one 256 vs two 128 SDRAM DIMMs

Hi Gang!

Please allow me to risk initiating a great theoretical debate ala 'Internal vs. External Modem' or 'System Off vs. Always On'. Here goes ...

What are the advantages and disadvantages to using 'one 256 MB DIMM' vs. 'two 128 MB DIMMs'?

Assumption: SDRAM Manufacturer, Price, Quality, and Speed are Equal.
Assumption: Motherboard CAS-2, Bus ratio, 4-way Interleaving are constant for both scenarios

1) Is there any performance issue with SCENARIO-2 that relates to the fact that the motherboard needs to address two physical DIMM slots instead of one?

2) Likewise, does the single 256 MB module itself contain some optimized design for accessing its larger chips that in effect trumps the architecture of the motherboard implementation of multiple DIMM slots? (Perhaps this explains the counterintuitive slightly higher price for SCENARIO-1?).

3) Gut instinct tells me that there are obvious disadvantages to SCENARIO-2: such as power consumption and heat generation. Is this penalty substantial enough to effectively make SCENARIO-2 less desireable?

4) Gut instinct also tells me that since no two parts are EXACTLY identical (the two 128 modules), there may be some slight electrical variation between the two 'identical' 128 MB DIMMs that might somehow affect performance in SCENARIO-2. Or, am I all wet on this one?

5) Does 'interleaving' (which I don't fully understand) factor into the 'one DIMM' vs 'two DIMMs' scenario?

I just wonder if anyone has performed any carefully controlled experiments with some precision benchmark that would shed light on this.

Sarah McIntyre
7 answers Last reply
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  1. The only difference between 2x 128MB or 1x 256MB is you have one less DIMM slot left with getting 2x 128MB. If there is any difference it would be so slight you wouldn't notice it. CAS2 from what I have read is 5-10% faster than CAS3.
  2. Well if you are using one stick, thats one less component on the MOBO, dunno how much power is consumed, maybe less stress on the power supply in the long run. I dunno just an assumption.
  3. If you're a girl, you're the coolest girl on this forum! :)

    Power consumption should never be considered an issue, heat dissipation should also never be considered an issue. Unless you take the RDram example, or your talking about notebooks.

    If you want to talk about electrical difference between the 2 DIMMs then you should also talk about the difference between each chip on the single 256MB DIMM.

    This should never be considered an issue because all power supply at those stages are paralleled, from the DIMM slots to the every single chip.

    The only consideration I have is that since 2 DIMMS uses more pins therefore the communications should be faster. But in reality that is now the case. Electronics doesn't work like this.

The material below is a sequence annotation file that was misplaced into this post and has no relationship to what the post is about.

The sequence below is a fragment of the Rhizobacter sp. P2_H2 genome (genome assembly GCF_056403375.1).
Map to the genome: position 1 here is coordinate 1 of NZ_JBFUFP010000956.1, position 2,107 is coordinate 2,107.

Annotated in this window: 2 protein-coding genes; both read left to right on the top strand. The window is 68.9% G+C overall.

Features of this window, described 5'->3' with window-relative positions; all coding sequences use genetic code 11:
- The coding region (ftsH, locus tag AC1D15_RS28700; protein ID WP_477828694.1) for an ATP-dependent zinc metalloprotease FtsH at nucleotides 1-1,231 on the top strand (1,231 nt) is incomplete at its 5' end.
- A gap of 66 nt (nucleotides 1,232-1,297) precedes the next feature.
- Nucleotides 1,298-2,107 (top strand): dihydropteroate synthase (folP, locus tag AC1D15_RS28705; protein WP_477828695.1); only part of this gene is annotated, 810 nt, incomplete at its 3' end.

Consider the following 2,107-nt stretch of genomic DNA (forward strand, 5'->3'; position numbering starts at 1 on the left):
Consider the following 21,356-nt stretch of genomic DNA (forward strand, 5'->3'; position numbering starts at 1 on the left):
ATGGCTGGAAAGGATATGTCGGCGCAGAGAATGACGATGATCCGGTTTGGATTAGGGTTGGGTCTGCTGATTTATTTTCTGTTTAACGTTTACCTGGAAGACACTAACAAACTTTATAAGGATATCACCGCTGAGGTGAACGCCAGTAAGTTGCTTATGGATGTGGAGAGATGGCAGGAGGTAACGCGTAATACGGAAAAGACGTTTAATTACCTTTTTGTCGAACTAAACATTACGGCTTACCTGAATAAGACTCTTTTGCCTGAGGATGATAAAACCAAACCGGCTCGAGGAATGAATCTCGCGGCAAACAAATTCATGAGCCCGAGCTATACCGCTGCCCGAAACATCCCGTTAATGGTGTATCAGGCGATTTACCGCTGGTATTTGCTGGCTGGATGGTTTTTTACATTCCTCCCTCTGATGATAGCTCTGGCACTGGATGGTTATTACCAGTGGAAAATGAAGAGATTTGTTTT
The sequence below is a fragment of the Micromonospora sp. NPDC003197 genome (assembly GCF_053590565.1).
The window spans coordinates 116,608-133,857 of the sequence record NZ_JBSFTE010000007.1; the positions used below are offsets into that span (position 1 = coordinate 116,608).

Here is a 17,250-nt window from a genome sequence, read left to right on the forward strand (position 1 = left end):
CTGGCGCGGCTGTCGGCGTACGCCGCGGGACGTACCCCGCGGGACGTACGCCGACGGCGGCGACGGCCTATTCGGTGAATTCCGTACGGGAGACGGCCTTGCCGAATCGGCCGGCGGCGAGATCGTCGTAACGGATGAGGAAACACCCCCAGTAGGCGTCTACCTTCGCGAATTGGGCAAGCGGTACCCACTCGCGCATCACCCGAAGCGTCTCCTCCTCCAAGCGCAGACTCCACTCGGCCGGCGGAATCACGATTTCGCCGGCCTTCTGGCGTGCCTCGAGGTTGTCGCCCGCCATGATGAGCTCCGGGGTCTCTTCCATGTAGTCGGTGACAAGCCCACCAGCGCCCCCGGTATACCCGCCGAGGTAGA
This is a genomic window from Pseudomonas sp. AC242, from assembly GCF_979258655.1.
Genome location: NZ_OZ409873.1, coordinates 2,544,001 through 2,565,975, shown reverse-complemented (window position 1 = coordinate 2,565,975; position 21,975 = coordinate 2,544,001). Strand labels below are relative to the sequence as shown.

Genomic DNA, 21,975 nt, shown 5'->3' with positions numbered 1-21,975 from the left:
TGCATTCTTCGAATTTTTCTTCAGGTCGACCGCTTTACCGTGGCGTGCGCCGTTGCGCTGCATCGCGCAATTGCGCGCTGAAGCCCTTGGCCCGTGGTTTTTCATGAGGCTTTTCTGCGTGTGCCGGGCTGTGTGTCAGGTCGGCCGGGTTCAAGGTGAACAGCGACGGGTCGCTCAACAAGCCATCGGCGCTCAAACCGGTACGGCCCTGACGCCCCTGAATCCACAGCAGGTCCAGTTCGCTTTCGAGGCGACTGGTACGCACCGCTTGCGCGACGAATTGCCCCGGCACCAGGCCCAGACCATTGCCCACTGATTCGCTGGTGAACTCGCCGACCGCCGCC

Best regards
  4. Well Gal I would have to say that 2 sticks are better than one! really only because when I was looking for mem @ Mushkin they didn't regard to 256 stick to be up to spec. Not sure if still the case but it was right on there site. I was looking for the least trouble with the finiky AMD cpu.
  5. If you only have two memory slots and you think you'll upgrade beyond 256mb anytime soon, get the 1 256mb stick. Otherwise 2 x 128mb is adequate.
  6. Are there any new opinions on this issue? I dropped my old Soyo SS7 computer down to 256 MB of system ran in order to get my ram back in its cacheable range. I have an extra 128 that I am going to add to my mother's computer. She has an identical 128 stick. Should I keep my 256 stick or give it to her and add the two 128s to my computer. I do a lot of 3D gaming and push my K6-2+ 550 (overclocked to 600 MHz) to its limits... I have read that 2 sticks are better than one...

    <font color=red><b>To reign is worth ambition though in Hell:
    Better to reign in Hell, than serve in Heav'n.</b></font color=red>
    John Milton, <i>Paradise Lost</i>, II 262-263
  7. Some boards will overheat some modules when the most agressive timings are choosen, due to heat buildup between the modules. Also, if your memory is near the edge at the fastest settings, using two module could cause a problem due to increased latency involved when using multiple pathways. Both problems only occur when the memory is right near the edge of stability anyway, but I like to run everything at it's quickest settings. In fact, I had to space my modules apart in order to prevent heat buildup, and I have top quality memory.

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